Prostate cancer is said to be the most common type of cancer that affects a majority of European men. Its incidence exceeds 100 cases per 100,000 individuals.
At present, prostate cancer is also the second most common cause of death among men.
Scientists from the Institute of Chemical Technology (ITQ), a mixed center of the Polytechnic University of Valencia (UPV) and the Spanish National Research Council (CSIC) have now produced and patented a novel nanomedicine (theranostic system) for diagnosing and treating prostate cancer.
The theranostic nanomedicine is based on the use of organic porous nanoparticles, known as covalent organic frameworks (COFs), which stand out for being less aggressive and more efficient than standard chemotherapy.
Through certain interactions between antigens and antibodies, the nanomedicine allows selective destruction of tumor cells present in the local lymph nodes and the prostate gland. It includes a COF nanoparticle that contains a therapeutic agent—in this example docetaxel, the most oft-used drug meant for treating prostate cancer that is impervious to hormonotherapy—an anti-FOLH1 monoclonal antibody, which selectively communicates with the FOLH1 membrane receptors of the prostate cancer cells, and also an imaging agent, which is usually a radionuclide for positron emission tomography (PET).
The administration procedure of the new theranostic nanomedicine is also a major breakthrough because it is injected in an intra-tumor manner.
This approach reduces its impact on the rest of the body, minimizing the secondary effects of the docetaxel drug. It also overcomes the toxicity problems caused by the intravenous administration of the docetaxel drug, the high systemic toxicity of which restricts both the duration and the doses of the therapy. This, in turn, considerably minimizes its anti-tumor efficiency.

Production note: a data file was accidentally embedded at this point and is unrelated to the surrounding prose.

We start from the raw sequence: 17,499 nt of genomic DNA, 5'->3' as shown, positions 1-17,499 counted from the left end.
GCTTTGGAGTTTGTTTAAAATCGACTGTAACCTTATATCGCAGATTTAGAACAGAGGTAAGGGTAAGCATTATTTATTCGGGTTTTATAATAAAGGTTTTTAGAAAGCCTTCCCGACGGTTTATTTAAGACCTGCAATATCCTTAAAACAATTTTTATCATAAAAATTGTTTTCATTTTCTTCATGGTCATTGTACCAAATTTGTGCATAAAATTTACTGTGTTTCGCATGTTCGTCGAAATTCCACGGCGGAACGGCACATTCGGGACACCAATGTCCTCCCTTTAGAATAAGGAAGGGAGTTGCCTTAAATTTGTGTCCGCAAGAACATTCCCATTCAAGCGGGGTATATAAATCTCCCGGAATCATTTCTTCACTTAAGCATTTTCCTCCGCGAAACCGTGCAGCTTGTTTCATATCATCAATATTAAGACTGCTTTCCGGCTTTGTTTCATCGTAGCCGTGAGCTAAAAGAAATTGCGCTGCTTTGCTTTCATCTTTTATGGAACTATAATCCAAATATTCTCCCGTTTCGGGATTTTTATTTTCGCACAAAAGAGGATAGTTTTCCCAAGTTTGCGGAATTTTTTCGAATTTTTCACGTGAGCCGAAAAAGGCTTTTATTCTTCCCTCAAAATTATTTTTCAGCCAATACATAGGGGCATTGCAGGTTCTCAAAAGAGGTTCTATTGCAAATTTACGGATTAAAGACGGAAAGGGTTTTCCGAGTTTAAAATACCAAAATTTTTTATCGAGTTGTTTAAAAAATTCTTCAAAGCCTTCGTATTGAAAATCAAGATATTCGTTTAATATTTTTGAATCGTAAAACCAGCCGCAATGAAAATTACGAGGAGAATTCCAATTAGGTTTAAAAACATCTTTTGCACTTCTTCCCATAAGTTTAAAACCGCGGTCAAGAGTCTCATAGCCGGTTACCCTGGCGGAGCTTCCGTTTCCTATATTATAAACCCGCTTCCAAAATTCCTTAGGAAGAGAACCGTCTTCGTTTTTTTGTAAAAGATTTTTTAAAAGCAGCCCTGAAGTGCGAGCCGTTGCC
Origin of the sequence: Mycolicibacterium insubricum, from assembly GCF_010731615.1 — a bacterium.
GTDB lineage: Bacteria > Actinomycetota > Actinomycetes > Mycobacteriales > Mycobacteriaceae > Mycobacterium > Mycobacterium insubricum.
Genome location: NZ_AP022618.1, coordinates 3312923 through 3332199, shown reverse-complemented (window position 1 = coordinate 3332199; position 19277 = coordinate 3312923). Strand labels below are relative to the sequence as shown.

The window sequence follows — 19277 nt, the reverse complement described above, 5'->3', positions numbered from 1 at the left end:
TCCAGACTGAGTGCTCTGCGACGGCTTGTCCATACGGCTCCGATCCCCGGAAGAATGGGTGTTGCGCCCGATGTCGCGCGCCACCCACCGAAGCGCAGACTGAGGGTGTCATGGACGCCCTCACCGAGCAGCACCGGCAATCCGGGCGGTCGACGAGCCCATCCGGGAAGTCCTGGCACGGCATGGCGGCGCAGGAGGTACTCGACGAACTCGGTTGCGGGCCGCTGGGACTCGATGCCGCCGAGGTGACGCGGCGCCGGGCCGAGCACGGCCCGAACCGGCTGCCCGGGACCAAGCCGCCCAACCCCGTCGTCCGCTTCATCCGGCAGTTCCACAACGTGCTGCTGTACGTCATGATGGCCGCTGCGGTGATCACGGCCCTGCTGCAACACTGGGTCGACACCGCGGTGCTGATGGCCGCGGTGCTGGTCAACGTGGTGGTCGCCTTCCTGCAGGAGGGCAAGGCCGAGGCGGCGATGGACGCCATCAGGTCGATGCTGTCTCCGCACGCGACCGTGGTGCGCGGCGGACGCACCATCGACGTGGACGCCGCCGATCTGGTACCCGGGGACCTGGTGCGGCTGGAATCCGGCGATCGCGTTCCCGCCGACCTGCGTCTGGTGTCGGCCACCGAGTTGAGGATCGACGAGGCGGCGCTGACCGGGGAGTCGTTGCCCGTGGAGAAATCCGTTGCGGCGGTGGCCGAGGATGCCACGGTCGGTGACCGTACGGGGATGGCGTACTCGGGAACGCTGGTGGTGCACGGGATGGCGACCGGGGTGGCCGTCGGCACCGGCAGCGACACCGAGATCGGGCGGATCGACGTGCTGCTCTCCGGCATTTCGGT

With our nanomedicine, the required dose is lower than in conventional chemotherapy, and its therapeutic effect is greater. In the in-vitro studies on prostate cancer cells, the system has managed to improve the anti-tumour activity of docetaxel by a factor of 15.
Pablo Botella, Scientist, Institute of Chemical Technology, Spanish National Research Council
The novel theranostic system also allows simultaneous detection of tumor cells and their destruction, which helps track the evolution of cancer as well as the specificity of the treatment at the same time.
All this is possible because of the use of a molecule that directs it to certain receptors in the tumor cells and the use of the PET imaging method, which helps spot the malignant tissue present in the prostate gland with excellent precision. This makes it easy to diagnose the disease in its initial stages.
In addition, the discharge of the therapeutic agent can be tracked for a number of hours or even days. The nanoparticle is also fully organic, and completely biodegradable (unlike others of a hybrid or inorganic nature), which helps dispose of it completely.